By Jenni Davidson
The used toothbrushes will be used as building material in Brighton Waste House.
Brighton Waste House is an experimental project to build Britain’s first house made almost entirely of rubbish.
The toothbrushes – which are given out to business and first class passengers – will be inserted into the wall cavities as insulation.
Brighton Waste House is the work of architect and university lecturer, Duncan Baker-Brown.
It is supported by Kevin McCloud of Channel 4’s Grand Designs, who worked on a similar house in London for a TV programme in 2008.
The house is being built in the grounds of the University of Brighton’s Faculty of Arts campus on Grand Parade.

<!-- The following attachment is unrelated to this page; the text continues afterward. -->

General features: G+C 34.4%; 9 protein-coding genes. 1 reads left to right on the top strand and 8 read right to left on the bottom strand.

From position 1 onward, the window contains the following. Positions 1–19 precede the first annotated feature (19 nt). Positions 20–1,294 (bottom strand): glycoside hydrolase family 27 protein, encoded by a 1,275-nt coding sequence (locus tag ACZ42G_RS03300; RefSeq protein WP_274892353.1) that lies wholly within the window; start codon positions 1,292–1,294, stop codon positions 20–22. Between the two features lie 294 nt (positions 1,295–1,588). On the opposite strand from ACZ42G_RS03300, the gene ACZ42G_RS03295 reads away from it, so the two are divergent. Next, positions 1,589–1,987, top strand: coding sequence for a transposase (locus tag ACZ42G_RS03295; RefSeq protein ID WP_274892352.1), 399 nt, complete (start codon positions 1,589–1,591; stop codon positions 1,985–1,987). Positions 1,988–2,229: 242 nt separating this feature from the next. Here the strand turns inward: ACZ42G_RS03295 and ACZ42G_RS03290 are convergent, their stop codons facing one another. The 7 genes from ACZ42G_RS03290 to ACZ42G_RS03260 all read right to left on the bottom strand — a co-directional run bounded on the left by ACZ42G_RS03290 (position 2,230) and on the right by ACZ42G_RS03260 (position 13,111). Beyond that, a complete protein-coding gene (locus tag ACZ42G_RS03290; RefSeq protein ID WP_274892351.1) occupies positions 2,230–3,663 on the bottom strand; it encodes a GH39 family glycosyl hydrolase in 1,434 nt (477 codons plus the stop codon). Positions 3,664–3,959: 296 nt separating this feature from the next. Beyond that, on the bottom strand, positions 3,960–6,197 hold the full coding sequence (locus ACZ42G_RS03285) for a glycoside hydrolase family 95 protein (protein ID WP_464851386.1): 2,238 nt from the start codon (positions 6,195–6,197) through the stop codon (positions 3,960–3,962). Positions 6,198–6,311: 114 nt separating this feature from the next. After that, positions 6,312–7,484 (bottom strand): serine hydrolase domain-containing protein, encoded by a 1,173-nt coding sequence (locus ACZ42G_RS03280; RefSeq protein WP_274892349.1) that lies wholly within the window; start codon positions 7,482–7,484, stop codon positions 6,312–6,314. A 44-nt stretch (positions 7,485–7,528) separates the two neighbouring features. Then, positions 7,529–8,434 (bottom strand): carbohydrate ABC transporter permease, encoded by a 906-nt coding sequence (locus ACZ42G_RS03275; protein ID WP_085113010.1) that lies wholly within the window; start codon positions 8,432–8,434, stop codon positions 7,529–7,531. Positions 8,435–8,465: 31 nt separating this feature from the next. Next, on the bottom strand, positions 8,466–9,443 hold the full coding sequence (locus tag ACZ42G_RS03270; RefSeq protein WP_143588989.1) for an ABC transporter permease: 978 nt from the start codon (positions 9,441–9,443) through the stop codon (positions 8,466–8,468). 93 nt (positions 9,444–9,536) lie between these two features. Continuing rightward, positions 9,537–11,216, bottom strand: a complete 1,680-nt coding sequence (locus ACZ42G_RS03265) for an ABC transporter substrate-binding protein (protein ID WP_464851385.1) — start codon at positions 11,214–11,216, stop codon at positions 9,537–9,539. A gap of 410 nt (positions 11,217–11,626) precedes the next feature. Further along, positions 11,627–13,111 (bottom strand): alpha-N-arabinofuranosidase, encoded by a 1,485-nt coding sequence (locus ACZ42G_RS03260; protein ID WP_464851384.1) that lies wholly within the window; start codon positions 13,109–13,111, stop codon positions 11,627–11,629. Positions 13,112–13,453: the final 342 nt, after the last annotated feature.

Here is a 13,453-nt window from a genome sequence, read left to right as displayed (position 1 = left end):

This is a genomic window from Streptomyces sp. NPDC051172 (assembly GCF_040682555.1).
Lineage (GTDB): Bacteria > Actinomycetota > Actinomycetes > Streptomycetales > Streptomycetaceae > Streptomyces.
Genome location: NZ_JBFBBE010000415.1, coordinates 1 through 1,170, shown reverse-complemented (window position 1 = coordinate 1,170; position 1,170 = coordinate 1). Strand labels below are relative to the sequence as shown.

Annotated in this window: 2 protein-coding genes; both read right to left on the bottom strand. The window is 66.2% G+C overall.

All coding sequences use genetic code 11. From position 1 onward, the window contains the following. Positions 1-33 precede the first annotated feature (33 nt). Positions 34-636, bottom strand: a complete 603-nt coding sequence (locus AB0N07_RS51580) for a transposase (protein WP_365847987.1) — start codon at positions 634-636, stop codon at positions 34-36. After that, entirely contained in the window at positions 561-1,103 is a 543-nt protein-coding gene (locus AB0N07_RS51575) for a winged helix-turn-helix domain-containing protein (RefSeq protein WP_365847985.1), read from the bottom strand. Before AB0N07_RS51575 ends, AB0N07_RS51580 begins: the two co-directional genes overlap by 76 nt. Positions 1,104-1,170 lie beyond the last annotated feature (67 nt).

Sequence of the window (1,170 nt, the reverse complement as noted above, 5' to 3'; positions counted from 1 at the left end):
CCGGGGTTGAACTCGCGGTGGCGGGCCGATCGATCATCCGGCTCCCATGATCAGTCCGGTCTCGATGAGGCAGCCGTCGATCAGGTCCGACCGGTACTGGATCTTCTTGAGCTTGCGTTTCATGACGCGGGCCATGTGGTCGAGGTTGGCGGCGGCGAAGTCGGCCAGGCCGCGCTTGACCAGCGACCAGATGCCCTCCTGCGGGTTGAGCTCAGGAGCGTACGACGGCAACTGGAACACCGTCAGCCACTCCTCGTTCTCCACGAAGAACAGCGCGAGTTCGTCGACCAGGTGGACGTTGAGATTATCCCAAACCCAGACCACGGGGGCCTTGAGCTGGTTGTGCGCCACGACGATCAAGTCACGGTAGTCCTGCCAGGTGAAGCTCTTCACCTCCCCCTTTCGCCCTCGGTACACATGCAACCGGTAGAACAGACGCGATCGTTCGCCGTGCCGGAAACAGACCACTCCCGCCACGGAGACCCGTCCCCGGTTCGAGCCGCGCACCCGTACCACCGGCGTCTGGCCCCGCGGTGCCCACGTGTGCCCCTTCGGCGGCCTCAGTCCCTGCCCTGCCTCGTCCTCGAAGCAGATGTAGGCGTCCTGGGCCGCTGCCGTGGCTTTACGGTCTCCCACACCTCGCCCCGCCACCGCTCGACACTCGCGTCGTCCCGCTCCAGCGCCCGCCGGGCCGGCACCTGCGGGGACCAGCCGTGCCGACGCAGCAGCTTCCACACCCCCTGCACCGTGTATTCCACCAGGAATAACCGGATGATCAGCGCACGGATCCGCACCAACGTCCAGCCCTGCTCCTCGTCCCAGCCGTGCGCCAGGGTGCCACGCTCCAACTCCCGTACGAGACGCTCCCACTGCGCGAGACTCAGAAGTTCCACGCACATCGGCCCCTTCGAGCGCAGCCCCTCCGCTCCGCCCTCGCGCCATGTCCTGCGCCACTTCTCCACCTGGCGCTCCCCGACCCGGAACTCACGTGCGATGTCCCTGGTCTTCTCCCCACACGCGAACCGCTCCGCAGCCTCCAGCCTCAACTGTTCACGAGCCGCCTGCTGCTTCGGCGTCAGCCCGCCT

The toothbrushes were sourced by Cat Fletcher from Freegle, a charity that promotes keeping waste out of landfill.
Ms Fletcher is sourcing a variety of recycled materials for use in the waste house.
She said: “We discovered there are millions of toothbrushes collected and thrown away by airline passengers after just one use.
“This is a terrible waste and we are grateful to Gatwick for allowing us to recycle them.”
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